Continuing the Bostonian theme from last post, I follow up with the Great Brink’s Robbery of 1950 which also occurred in the North End of Boston.
The Great Brink’s Robbery was dubbed the “crime of the century” because of its skillful execution and the sheer amount of money stolen ($1.2 million in cash, and $1.5 million in checks, money orders, and other securities).
The robbery was the work of an eleven-member gang. The robbers wore navy pea coats, chauffeur’s caps, rubber Halloween masks, gloves, and rubber-soled shoes. They broke in using copied keys, bound and gagged the employees present, and absconded with $2.7 million.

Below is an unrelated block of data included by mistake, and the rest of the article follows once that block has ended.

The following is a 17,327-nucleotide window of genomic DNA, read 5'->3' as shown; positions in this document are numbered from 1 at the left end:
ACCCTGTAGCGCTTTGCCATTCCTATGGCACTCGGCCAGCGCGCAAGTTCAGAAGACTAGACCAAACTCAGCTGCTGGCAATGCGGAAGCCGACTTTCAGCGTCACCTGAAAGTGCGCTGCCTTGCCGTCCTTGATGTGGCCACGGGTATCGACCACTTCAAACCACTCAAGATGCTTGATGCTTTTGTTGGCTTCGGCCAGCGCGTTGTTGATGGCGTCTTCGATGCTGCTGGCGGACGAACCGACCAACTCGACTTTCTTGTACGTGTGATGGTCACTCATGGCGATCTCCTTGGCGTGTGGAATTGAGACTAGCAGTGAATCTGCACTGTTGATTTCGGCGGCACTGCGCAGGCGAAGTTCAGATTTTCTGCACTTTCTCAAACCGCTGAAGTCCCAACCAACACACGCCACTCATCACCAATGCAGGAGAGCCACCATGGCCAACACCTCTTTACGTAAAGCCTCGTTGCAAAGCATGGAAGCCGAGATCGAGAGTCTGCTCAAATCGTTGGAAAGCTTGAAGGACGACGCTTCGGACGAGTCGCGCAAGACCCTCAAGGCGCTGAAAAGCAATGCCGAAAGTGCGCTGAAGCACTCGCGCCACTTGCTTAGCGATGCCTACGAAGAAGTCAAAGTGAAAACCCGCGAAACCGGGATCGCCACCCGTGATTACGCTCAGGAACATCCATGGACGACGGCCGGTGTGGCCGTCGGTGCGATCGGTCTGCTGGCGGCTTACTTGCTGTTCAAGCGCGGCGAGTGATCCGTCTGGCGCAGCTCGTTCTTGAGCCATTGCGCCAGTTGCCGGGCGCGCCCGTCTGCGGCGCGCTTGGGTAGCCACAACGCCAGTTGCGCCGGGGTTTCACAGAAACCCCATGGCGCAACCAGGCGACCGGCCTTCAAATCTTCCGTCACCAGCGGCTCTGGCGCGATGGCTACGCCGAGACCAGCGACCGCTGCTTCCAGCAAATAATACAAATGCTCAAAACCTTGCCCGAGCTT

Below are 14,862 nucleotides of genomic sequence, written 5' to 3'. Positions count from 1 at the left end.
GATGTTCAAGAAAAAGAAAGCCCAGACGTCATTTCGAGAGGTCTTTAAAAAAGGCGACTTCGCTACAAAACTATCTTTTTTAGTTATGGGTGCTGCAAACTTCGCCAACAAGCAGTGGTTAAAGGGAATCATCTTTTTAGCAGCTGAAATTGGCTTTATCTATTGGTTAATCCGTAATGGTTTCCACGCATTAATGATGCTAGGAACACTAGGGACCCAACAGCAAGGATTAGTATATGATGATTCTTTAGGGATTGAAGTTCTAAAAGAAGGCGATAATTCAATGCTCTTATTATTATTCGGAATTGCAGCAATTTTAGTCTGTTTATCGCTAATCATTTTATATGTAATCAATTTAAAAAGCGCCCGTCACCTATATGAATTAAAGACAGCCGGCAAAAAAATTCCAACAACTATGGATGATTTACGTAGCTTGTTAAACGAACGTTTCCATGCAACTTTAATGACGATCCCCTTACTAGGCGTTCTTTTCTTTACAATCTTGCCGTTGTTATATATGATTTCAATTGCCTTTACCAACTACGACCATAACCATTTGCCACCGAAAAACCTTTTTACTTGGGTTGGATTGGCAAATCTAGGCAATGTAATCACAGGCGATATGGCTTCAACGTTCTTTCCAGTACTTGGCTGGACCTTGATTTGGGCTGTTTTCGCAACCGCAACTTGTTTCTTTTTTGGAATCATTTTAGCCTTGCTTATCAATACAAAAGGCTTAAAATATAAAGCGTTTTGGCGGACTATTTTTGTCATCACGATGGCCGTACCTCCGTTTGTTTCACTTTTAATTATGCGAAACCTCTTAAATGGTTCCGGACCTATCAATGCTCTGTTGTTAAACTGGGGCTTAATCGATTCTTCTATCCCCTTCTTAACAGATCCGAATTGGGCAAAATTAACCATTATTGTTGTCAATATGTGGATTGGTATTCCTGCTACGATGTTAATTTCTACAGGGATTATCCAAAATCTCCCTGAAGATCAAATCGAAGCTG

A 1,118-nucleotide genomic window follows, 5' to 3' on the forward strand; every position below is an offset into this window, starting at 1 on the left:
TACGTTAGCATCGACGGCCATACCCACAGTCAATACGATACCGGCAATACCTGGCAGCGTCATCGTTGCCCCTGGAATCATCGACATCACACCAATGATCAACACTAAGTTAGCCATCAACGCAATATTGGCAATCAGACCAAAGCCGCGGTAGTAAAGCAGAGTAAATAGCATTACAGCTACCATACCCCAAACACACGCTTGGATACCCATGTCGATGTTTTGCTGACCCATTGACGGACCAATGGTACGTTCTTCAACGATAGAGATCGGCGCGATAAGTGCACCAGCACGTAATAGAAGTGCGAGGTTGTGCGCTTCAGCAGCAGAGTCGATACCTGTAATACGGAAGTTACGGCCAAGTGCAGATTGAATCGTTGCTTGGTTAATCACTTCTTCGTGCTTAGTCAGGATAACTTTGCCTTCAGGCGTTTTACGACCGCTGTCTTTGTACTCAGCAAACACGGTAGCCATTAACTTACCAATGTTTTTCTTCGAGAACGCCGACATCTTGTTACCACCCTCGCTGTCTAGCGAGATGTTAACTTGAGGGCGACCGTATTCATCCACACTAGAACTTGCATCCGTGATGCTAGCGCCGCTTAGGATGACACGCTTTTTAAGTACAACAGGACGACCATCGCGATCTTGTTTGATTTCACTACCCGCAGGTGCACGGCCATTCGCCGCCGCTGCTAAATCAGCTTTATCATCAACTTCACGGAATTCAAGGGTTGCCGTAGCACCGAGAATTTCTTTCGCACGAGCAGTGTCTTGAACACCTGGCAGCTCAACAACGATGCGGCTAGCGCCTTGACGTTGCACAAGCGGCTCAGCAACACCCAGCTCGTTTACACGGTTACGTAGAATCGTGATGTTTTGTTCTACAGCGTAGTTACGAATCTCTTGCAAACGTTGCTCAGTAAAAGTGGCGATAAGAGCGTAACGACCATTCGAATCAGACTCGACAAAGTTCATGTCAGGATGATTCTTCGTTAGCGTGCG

The gang members agreed not to spend their cut of the money until after six years, when the statute of limitations would expire. However, two members were arrested by June of 1950 and the remaining members were all arrested 5 days before the statute of limitations expired.
The infamous robbery has inspired countless movies including Six Bridges to Cross (1955) and The Town (2010).